The 6 most costly pension mistakes to make in your 30s

Jade Wimbledon

by , Editor

28 Feb 2016 /  

28
Feb 2016

The 6 most costly pension mistakes to make in your 30s

Retirement may still feel like a long way off, but the sooner you get on top of your pension situation the better. The government is increasingly concerned that people aren’t saving enough for retirement, and this means that many of tomorrow’s pensioners could really struggle to make ends meet.

But the news isn’t all gloomy: it’s not too late to get to grips with your pension and start saving your way towards a more comfortable retirement. If you’re making any of these six common pension mistakes, here are some tips for how to fix them.

1. Delaying starting a pension

To give you the best chance of enjoying a decent pension pot at retirement, you need to start saving into a pension plan as soon as possible. The later you start, the bigger the contributions you’ll have to make to get a reasonable retirement income.

What it’s costing you

If you start saving at age 30 and you contribute 15% of a £30,000 salary, you could expect to have a pension fund of £196,100 at retirement. If you made the same contributions but you only started saving at the age of 45, your pension pot would be around £109,500 at retirement.*

How to fix it

Although retirement may feel a long way off right now, it pays to start saving straight away.

2. Opting out of your company scheme

Recent changes to legislation mean that companies must automatically enrol their employees into a workplace pension scheme. As a result, you have to actively opt-out if you don’t want a workplace pension. However, making the decision to opt-out could be costly.

What it’s costing you

Opting out effectively means turning down free money from your employer.

The new auto-enrolment rules compel your workplace to contribute towards your pension, as long as you’re paying into the scheme. The employer minimum contribution is currently 1% of your annual salary, but many workplaces offer ‘contribution matching’, which means they’ll increase their contributions if you increase yours.

Opting out of your workplace pension effectively means turning down free money from your employer.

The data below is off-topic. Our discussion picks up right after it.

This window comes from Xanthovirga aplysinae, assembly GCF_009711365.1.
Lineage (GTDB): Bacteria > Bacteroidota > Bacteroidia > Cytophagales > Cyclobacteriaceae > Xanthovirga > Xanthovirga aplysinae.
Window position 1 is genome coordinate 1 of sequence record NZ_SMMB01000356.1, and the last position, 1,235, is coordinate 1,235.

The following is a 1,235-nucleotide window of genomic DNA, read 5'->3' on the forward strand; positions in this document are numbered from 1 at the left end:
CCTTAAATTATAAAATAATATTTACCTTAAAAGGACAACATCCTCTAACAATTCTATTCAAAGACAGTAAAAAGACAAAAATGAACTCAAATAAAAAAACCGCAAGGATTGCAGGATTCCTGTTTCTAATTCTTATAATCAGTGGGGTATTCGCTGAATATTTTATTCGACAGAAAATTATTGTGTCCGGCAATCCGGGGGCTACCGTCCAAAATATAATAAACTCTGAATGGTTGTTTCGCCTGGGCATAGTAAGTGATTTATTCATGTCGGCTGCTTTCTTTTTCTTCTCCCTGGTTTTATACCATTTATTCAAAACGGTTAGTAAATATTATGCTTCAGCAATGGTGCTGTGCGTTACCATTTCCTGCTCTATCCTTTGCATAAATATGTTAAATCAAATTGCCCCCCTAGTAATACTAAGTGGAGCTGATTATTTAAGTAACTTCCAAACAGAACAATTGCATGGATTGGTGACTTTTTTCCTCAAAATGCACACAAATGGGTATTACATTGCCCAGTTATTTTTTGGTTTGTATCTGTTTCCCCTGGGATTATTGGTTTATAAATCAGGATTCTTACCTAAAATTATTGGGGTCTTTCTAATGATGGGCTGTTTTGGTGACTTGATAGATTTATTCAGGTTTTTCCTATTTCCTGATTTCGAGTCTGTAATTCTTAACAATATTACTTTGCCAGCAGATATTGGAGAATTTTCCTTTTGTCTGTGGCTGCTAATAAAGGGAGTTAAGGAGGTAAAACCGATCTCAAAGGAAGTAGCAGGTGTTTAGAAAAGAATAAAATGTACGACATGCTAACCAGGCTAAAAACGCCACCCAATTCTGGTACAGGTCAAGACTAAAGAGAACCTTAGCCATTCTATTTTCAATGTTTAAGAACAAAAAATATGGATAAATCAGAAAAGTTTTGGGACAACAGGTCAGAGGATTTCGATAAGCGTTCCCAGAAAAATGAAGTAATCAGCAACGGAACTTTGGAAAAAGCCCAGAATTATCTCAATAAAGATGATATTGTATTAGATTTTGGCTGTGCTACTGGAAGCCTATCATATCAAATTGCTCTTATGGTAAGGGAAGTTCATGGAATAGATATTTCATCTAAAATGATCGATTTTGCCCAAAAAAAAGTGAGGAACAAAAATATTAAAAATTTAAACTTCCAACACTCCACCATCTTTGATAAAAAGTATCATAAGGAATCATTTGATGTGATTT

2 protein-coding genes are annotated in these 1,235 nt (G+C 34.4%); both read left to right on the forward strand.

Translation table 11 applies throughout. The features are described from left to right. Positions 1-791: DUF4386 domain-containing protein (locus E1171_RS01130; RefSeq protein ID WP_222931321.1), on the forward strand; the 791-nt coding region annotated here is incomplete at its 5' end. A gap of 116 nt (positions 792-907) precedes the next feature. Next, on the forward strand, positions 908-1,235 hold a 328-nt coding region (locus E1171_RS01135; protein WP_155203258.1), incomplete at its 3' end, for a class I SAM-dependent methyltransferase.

How to fix it

If you’ve already opted out, contact HR about signing up.

3. Leaving your pensions languishing

We keep talking about your ‘pension pot’ as a single thing, but many people actually have several pension funds because they’ve moved jobs a few times. It’s easy to push this to the back of your mind, but the fact that your pension isn’t in one place can have a real impact on your retirement savings.

What it’s costing you

Well, the problem is, it’s actually hard to know this until you start tracking down your old pensions and sifting through the paperwork. You may be losing out because you’ve got money sitting in a poorly-performing fund, or because your pension provider is charging high fees.

How to fix it

Start by tracking down those old pensions. We know this can seem like a huge task, but PensionBee can help if you choose to join us. The more information you can give us about them the better as this can really speed your transfer up, but don’t worry if you don’t have your policy number to hand – we don’t necessarily need it and you can always add it later.

4. Thinking property is your pension

It’s tempting to hope that your home or buy-to-let property will tide you over in retirement. This isn’t a good idea for a number of reasons: firstly, it puts all your financial eggs in one basket, meaning you’re at the mercy of the property market, which is often unstable.